Hartley ‘stayed focussed’ despite awkward questions
Brendon Hartley believes he has stayed focussed in the face of awkward questions surrounding his Formula 1 future.
The New Zealander came under fire after a handful of tough races and, although he crashed out on the opening lap in Montreal, has received the backing of Helmut Marko, Red Bull’s motorsport advisor.
Speaking with German publication motorsport-magazine, Marko’s comments of support have firmed up the 28-year-old’s immediate future.
“If the trajectory had not improved, then we would have had to look somewhere for an alternative,” Marko is quoted as saying.
“But that’s not the case and Brendon is now competitive.”
Hartley has fended off ‘awkward questions’ about his future as McLaren’s Lando Norris and others were linked to his seat at Toro Rosso.
“There was a bit of noise in the background over the last couple of weeks,” Hartley admitted in his video blog on the sport’s official website.
“I was asked a few awkward questions about my future in Formula 1.
“It was a bit annoying but that’s part of the business and I actually felt really good about how I handled the whole situation.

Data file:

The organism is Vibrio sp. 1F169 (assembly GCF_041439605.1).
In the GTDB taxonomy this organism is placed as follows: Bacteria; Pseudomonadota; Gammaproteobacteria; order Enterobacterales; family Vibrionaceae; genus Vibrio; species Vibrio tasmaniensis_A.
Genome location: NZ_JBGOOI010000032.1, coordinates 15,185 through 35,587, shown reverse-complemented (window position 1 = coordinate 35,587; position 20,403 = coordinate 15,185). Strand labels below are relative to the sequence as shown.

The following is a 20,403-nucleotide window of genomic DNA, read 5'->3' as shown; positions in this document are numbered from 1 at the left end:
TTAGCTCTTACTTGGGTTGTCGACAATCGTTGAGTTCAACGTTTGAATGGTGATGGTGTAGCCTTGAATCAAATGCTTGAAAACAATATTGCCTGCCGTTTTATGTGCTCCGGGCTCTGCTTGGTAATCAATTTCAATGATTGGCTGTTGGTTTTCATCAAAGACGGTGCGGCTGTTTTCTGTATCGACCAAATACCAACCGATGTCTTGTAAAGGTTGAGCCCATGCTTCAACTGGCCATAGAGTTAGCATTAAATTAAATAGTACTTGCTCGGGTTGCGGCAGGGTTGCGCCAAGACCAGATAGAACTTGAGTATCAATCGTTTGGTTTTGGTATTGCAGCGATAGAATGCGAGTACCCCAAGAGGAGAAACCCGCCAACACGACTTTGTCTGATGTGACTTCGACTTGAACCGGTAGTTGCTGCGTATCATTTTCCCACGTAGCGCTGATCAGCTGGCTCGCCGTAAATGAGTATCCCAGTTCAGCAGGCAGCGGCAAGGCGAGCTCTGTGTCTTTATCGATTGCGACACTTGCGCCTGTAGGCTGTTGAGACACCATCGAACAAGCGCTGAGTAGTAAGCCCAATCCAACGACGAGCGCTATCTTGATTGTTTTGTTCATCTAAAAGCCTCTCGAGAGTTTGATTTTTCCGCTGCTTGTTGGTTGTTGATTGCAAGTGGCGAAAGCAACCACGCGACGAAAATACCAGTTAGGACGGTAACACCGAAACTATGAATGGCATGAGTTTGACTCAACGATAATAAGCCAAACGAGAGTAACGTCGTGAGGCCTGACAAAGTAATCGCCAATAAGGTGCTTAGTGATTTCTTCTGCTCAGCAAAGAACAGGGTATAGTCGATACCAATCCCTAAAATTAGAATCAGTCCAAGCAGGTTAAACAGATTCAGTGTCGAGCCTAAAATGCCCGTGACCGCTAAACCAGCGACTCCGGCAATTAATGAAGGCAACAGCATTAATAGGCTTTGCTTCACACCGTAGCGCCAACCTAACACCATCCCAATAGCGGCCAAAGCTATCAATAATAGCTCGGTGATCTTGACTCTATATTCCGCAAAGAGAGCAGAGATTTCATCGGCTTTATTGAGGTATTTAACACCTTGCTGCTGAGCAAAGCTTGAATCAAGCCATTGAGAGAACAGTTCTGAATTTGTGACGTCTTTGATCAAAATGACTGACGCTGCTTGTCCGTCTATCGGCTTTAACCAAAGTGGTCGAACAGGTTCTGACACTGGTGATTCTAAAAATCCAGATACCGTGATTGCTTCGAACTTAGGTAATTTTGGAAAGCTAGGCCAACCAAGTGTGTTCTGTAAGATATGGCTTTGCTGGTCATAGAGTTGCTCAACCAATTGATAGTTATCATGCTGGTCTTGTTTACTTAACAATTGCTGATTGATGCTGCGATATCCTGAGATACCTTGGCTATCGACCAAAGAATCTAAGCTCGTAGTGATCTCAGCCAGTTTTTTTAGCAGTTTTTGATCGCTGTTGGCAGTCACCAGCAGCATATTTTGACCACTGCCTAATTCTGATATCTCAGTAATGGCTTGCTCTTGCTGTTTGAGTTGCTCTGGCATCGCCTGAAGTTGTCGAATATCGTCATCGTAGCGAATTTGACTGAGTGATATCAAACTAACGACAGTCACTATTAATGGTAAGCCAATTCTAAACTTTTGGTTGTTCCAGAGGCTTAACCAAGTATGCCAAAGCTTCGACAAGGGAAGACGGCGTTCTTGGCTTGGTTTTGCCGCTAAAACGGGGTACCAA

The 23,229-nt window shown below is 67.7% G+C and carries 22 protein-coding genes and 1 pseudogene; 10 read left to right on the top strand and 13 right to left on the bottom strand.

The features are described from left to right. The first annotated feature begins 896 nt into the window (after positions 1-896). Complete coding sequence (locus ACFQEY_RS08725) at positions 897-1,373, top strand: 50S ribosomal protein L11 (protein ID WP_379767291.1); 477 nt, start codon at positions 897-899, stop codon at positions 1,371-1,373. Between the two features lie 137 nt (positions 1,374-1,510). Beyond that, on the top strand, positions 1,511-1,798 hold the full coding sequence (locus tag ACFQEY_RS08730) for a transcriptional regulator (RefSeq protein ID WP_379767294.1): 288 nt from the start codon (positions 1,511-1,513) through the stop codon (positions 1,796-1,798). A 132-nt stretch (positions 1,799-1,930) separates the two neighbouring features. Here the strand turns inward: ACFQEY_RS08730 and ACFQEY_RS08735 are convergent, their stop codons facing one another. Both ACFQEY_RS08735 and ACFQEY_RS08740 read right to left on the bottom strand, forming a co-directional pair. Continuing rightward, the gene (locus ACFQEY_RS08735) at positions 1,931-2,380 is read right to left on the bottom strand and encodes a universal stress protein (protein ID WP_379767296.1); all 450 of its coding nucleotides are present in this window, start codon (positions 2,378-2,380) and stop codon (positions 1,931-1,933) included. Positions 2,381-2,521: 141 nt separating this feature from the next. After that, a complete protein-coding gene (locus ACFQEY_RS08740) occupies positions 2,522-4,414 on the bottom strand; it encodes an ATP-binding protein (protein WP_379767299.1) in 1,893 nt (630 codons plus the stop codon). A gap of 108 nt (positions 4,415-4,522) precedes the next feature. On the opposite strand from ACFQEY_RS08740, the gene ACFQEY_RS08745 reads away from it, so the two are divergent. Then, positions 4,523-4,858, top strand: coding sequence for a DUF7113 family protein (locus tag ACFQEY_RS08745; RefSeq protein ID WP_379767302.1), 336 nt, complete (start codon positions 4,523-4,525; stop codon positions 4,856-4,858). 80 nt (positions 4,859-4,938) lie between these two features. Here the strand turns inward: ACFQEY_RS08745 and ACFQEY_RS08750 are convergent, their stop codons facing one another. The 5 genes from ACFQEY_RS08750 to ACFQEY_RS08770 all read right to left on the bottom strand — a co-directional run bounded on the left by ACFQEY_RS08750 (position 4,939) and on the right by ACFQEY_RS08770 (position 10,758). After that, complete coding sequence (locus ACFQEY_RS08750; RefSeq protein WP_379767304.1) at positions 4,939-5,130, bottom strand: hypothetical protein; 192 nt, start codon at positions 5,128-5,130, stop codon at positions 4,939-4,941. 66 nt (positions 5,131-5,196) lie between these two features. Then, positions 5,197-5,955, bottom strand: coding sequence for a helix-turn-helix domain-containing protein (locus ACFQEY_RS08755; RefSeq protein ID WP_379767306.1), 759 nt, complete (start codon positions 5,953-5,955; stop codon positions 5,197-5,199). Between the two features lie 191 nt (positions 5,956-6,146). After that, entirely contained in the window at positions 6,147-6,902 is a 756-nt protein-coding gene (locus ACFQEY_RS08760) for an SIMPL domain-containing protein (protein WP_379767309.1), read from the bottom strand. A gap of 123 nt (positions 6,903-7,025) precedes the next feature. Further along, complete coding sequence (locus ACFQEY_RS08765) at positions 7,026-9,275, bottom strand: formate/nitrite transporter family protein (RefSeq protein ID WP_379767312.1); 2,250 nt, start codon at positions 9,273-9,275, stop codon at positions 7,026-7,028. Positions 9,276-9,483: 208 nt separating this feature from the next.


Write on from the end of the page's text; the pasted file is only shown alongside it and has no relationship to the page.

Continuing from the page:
“I didn’t let it affect me and I just stayed focussed on doing the job that I get paid to do.
“Every weekend I feel like I’m getting stronger and stronger,” he added.
“You know, I’m an old fella in some ways but I’m a rookie in Formula 1 and as the weekends go by I feel I’m understanding more and more the business of Formula 1; what it takes to get the most out of these Pirelli tyres; what I’m looking for in terms of balance and the setup of the car and dealing with this new team of people I have around me.”
F1 next heads to the French Grand Prix at Paul Ricard, a venue Hartley has raced at with success in the past.
“We did a lot of testing there with WEC in the LMP1 car and I won the LMP2 category here in 2013,” he explained.
“I understand the track has been completely resurfaced, which will be interesting to see, because it was quite a unique track in terms of tyre life.
“It used to be very, very extreme on left front tyre wear, so depending on the surface change, that factor may have altered a little bit.
“It’s obviously got a lot of history, both for sports cars and Formula 1, so I’m really looking forward to it.”
Opening practice for the French Grand Prix begins on Friday at 2000 AEST.